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Preparing the Database

If you are not going to use an existing database, the new database needs to be prepared to store user and role data.

In a standard on-premises implementation, you use the Aspnet_regsql.exe tool to prepare a SQL database so that it can be used by the SqlMembershipProvider and the SqlRoleProvider. The following is an example of the command line that you would use.

aspnet_regsql -S [your server name].database.windows.net -d [your database name] -U [your user name]@[your server name] -P [your password] -A mr

However, if you attempt to run this command line against a SQL Azure database, you receive the following error message.


            An error occurred during the execution of the SQL file 'InstallCommon.sql'. The SQL error number is 40508 and the SqlException message is: USE statement is not supported to switch between databases. Use a new connection to connect to a different Database.
            SQL Server: [your server name].database.windows.net
            Database: [your database name]
            SQL file loaded:
            InstallCommon.sql
          

This error occurs because SQL Azure does not support the USE statement to switch database contexts when it executes commands against SQL Azure databases. To work around this, Microsoft created a hotfix. The following steps show you how to use the tool that is provided by the hotfix.

  1. Download the aspnet_regsqlazure.zip file from the hotfix page.

  2. Extract the contents of the file to a location on your local hard drive.

  3. Open a command prompt and navigate to the directory where you extracted the files.

  4. Use the following command line to execute the tool (substitute your server name, database name, logon, and password where appropriate).

aspnet_regsqlazure -s [your server name].database.windows.net -d [your database name] -u [your user name]@[your server name] -p [your password] -a mr

  1. As the tool executes, it displays various status messages. If you see the following messages in the command window, you will know that the tool has executed properly.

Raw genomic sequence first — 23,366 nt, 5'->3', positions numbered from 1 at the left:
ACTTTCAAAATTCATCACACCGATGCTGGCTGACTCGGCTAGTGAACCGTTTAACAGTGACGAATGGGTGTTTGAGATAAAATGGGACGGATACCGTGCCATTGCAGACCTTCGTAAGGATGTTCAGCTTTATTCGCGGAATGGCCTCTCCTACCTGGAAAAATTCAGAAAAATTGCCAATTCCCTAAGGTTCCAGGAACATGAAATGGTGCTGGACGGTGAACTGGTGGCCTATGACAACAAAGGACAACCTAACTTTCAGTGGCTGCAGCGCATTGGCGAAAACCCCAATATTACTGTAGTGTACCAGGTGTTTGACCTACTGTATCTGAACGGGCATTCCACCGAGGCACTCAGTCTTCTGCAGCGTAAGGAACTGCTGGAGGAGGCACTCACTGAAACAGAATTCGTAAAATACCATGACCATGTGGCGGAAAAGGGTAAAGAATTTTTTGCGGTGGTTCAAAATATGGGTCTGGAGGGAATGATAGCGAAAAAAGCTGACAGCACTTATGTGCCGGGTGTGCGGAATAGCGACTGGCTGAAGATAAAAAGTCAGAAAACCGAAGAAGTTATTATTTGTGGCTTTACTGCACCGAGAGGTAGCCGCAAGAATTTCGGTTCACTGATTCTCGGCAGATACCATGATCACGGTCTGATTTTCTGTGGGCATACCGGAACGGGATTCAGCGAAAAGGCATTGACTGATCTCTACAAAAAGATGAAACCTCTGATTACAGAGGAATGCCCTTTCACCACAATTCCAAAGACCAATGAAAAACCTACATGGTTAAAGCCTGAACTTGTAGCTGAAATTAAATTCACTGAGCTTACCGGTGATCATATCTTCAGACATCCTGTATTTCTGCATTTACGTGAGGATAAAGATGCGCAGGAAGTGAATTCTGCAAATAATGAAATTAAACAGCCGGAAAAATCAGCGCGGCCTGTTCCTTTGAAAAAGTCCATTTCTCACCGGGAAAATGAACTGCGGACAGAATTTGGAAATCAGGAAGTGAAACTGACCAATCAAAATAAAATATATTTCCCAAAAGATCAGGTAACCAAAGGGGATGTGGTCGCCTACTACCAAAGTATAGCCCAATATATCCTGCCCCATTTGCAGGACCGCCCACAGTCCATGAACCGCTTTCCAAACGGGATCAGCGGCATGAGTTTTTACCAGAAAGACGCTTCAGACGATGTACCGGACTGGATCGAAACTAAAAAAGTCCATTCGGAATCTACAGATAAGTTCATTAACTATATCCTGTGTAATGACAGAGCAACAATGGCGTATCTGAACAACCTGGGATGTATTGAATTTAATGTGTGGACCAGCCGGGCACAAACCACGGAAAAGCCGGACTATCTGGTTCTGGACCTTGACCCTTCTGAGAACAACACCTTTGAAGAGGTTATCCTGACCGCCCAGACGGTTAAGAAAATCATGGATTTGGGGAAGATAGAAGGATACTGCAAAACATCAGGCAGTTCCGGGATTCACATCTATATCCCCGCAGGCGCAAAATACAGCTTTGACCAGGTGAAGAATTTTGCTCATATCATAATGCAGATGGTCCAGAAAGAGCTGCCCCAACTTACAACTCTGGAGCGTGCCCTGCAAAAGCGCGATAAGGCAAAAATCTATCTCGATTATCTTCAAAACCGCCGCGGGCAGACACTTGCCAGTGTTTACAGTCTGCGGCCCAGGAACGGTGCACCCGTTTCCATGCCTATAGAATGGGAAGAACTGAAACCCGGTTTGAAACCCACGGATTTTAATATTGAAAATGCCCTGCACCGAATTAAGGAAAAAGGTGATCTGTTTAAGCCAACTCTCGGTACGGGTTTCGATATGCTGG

• Completed execution of InstallCommon.SQL

    • Completed execution of InstallMemgbership.SQL

    • Completed execution of InstallRoles.SQL

Keep in mind that this tool does not have the full capabilities of the Aspnet_regsql.exe tool. First, the tool does not allow you to install the necessary tables that are required to support ASP.NET SQL Session State Management. Second, the tool does not support the -R option. In Aspnet_regsql.exe, the -R command line option can remove features from the SQL database. If you need to remove features from the SQL Azure database, you must do it manually. The following script can be used to delete the views, stored procedures, tables and roles that are associated with the SqlMembershipProvider and SqlRoleProvider.

DROP VIEW [dbo].[vw_aspnet_Applications]
DROP VIEW [dbo].[vw_aspnet_MembershipUsers]
DROP VIEW [dbo].[vw_aspnet_Roles]
DROP VIEW [dbo].[vw_aspnet_Users]
DROP VIEW [dbo].[vw_aspnet_UsersInRoles]
GO
DROP PROCEDURE [dbo].[aspnet_AnyDataInTables]
DROP PROCEDURE [dbo].[aspnet_Applications_CreateApplication]
DROP PROCEDURE [dbo].[aspnet_CheckSchemaVersion]
DROP PROCEDURE [dbo].[aspnet_Membership_ChangePasswordQuestionAndAnswer]
DROP PROCEDURE [dbo].[aspnet_Membership_CreateUser]